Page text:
Who am I?
Where am I? ONLY in the Annamite Mnts. of Vietnam and laos
The Annamite Mountains is a range of mountains in Indochina, which extends through Vietnam, Laos, and a small area through North East Cambodia. The mountains are a tropical, moist, broadleaf, forest ecoregion.
The Saola is most commonly found in dense, evergreen forests that are moist and have a good source of running water
When this animal was discovered it was the first large mammal to be discovered in 50 yrs. It then went unseen for 15 straight years.
Saola uses all forest levels in differing seasons, even entering secondary lowland forests
I am a herbavore and my preditors are humans, tigers, and alligators
The only known vocalization is a soft, monotone bleat, around one second in duration. (imagine the noise a fawn makes)
saola in the wild
Saola in captivity
While relatively placid with people, dogs provoke a strong defensive reaction in this species: when faced with dogs, saola will turn to face the threat, arch the back by bringing all feet together and bow the head such that the tips of the horns point at the dogs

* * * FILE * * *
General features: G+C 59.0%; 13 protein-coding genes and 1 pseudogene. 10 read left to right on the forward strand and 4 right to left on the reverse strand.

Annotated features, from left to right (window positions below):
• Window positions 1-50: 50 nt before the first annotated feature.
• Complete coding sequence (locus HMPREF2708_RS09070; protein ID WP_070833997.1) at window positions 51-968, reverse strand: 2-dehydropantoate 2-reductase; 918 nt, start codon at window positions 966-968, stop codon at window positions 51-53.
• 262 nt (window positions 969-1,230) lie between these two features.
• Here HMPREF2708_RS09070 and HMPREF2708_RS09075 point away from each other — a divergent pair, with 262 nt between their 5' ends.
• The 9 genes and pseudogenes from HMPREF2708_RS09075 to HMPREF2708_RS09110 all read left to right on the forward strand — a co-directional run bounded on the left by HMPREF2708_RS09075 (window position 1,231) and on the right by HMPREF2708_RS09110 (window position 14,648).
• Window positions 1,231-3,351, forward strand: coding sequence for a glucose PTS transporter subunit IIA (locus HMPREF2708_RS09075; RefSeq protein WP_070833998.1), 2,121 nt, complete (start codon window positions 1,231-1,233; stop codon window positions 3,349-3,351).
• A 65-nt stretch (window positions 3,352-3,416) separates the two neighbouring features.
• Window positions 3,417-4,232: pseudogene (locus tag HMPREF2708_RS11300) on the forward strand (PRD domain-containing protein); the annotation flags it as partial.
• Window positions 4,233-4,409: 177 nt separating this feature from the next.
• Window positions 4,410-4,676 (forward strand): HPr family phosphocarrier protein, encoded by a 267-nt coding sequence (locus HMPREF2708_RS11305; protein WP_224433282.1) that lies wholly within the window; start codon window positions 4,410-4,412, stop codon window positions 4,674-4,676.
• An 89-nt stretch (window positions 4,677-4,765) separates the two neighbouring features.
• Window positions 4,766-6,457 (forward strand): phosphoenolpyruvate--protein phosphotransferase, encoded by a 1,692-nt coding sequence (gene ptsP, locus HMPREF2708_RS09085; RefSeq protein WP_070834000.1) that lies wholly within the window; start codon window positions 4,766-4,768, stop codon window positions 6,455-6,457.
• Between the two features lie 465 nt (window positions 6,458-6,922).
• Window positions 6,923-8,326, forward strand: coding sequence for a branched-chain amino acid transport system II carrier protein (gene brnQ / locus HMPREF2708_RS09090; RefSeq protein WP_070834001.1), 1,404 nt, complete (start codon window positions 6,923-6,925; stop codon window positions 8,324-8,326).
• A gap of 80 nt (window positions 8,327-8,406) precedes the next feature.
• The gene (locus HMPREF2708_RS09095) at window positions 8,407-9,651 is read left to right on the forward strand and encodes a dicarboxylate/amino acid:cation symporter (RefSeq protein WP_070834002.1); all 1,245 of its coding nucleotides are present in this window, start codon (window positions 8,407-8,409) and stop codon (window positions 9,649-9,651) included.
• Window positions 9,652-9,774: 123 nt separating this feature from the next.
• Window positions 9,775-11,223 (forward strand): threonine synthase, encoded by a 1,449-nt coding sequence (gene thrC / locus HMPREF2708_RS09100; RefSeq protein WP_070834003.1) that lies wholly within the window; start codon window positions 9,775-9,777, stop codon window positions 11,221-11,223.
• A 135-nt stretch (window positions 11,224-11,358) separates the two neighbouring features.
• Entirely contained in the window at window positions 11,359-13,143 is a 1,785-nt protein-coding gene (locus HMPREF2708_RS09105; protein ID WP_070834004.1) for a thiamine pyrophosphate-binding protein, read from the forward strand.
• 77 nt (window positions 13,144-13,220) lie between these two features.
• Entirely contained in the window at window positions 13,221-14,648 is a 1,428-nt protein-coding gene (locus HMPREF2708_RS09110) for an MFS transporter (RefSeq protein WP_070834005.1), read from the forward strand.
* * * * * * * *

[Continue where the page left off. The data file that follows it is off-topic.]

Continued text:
saola in the wild
guesstamation of my population..few hundred to a few dozen
My saftey status- I am one of the most rare mamals there is
It is critically endangered because of habitation loss. Habitation loss pushes them into the same small area of forest they have left. That makes it easy for hunters to hunt them. Hunters are the other contribution to their population loss.
What is being done about my saftey?
Vietnams government forest protection department and WWF focuses there conservation efforts for Saola's on strengthening & establishing protected areas. They tend the same for research, community based forest mangment, & strengthening law enforcement.
What would Daniella do to help me?
What can you do to help me?
Spread the word: Flyers, videos (youtube, video chat), friends, family, school, posters, billboards, facebook, myspace, any internet etc.
Adopt: call WWF for more information of how you can adopt me .1 (800) 225 5993
Shop to support WWF- Go online to www.worldwildlife.org/